There is then a section on what low gi foods to keep in your house, which is quite a handy little guide. There is also a small section on making sense of food labelling. Finally a page of acknowledgements.

      Overall the recipes are of a good standard and there is something in there for everyone. You don't feel like your on a diet with these foods, they are full of flavour and don't leave you hungry 10 minutes later. The book isn't just a recipe book, but helps give you a new way to look and understand food. The sections in the book before and after the recipe section, are informative and helpful. I feel this book isn't just a cookbook but a lifestyle change. It has really helped me with my weight loss and attitude towards food, and I'm sure it can do the same for others.

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    • More +
      24.05.2011 15:55

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      A great cook book for healthy everyday meals

      I've had this cook book for several years now, and quite a few recipes have become regulars in our house. It features healthy Low GI recipes for all kinds of occasions.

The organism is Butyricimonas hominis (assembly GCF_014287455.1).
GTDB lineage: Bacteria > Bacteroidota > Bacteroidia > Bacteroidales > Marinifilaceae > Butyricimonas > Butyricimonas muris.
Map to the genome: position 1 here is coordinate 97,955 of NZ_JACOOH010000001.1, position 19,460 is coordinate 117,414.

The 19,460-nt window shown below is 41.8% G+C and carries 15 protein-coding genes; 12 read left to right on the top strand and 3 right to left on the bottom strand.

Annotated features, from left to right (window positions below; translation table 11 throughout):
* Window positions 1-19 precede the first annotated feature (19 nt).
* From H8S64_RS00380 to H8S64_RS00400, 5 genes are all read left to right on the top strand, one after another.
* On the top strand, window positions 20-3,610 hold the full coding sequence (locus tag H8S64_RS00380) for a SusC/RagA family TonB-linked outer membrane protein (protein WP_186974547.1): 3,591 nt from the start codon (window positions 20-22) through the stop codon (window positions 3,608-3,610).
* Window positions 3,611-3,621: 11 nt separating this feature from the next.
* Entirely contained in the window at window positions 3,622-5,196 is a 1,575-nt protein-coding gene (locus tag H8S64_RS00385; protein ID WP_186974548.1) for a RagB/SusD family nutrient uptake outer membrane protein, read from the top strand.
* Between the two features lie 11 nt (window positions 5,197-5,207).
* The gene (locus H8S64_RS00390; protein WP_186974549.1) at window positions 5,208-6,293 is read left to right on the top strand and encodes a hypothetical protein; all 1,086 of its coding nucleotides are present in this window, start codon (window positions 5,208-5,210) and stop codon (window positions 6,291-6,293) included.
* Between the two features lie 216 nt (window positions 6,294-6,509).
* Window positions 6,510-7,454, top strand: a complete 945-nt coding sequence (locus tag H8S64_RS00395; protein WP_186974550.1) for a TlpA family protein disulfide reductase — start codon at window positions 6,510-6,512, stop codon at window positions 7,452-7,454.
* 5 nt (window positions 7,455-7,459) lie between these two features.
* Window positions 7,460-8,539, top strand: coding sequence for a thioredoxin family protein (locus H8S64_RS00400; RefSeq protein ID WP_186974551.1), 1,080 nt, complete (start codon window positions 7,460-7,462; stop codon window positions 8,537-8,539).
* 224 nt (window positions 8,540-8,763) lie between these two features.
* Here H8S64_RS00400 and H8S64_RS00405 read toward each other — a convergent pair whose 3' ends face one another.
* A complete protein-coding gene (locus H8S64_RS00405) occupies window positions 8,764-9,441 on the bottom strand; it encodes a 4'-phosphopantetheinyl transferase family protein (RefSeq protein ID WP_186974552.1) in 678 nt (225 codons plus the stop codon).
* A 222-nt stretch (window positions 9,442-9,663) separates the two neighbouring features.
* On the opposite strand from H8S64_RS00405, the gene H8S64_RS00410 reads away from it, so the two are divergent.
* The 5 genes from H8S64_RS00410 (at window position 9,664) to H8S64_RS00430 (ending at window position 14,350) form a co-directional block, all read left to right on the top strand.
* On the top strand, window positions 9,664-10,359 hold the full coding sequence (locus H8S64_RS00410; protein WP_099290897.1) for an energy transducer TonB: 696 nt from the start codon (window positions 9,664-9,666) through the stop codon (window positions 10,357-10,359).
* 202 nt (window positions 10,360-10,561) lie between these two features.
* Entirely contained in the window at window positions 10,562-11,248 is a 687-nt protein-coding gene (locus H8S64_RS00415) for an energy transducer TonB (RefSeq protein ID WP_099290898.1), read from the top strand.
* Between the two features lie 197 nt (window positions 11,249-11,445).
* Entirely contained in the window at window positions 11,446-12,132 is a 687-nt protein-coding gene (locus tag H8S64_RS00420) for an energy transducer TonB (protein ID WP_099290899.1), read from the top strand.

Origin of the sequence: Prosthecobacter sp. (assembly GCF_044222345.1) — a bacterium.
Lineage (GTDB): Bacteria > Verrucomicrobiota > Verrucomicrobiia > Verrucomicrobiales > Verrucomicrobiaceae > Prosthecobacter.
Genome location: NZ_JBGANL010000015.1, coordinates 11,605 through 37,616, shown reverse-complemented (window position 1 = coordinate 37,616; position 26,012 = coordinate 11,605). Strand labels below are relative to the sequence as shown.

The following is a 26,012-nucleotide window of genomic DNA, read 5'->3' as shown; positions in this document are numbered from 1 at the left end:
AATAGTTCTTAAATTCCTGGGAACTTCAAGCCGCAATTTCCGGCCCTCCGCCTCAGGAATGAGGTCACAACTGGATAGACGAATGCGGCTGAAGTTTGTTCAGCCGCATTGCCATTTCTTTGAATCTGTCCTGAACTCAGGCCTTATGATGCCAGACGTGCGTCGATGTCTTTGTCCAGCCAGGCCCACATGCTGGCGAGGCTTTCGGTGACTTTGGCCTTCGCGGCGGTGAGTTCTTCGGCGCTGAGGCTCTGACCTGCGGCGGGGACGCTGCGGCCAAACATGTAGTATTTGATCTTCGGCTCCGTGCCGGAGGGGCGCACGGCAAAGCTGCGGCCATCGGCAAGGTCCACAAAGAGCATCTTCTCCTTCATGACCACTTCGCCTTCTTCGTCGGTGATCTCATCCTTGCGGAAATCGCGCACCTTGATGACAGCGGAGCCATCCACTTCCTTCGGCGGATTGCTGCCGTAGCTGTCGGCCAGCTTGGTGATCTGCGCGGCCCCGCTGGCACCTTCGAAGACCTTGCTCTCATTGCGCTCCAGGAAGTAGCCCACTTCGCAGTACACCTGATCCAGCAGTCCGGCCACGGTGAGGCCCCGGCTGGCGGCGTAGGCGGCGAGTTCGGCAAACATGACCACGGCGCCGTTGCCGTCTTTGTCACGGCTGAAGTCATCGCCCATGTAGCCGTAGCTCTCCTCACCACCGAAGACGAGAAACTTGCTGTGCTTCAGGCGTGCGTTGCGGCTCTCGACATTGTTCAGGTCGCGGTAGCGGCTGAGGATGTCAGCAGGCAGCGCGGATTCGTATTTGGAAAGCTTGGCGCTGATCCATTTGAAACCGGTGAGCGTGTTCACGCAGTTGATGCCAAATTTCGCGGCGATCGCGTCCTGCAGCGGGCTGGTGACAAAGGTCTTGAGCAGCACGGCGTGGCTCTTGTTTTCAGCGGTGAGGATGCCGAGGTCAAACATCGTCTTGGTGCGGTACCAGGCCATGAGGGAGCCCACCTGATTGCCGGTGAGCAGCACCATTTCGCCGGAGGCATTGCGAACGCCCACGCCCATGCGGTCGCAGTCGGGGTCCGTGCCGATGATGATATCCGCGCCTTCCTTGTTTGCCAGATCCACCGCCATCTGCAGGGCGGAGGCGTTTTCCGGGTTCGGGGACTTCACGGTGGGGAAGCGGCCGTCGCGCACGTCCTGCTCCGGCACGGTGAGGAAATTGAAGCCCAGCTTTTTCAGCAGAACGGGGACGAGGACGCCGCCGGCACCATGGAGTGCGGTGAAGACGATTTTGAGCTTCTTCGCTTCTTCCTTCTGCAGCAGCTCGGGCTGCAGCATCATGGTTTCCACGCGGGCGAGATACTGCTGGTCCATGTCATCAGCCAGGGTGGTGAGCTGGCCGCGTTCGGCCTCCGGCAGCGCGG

Starting with breakfast, a variation of the banana and berry smoothie has become my husband's regular work-day breakfast. I love the breakfast fruit loaf, and other recipes such as scrambled eggs with smoked salmon are very simple but add in some nice touches (chives and dill as herby flavourings, plus some spinach in this case).

      There are also chapters on lunches, soups and salads, dinner and desserts. There are some particularly nice pasta dishes (favourites include chicken pasta with caramelised onions, and linguine with salmon and peas). There is a nice range of recipes using lentils and pulses, which I love. These include chicken breasts with lentil mash, baked salmon with mixed bean salsa and roast pumpkin and chickpea salad.

      Most of the recipes are pretty straightforward and practical for those with busy lives, although there are also some recipes for more special occasions, like the slow-roast lamb with chickpeas. The recipes are all pretty healthy, and give a summary of whether they are Low/Medium GI, the nutritional content (calories, protein, carbs, fibre, fat and sodium). The lovely thing about this book is that they combine healthy eating, practicality and yet stilltaste delicious and don't feel like deprivation diet food - it's all about moderation and it does it very well!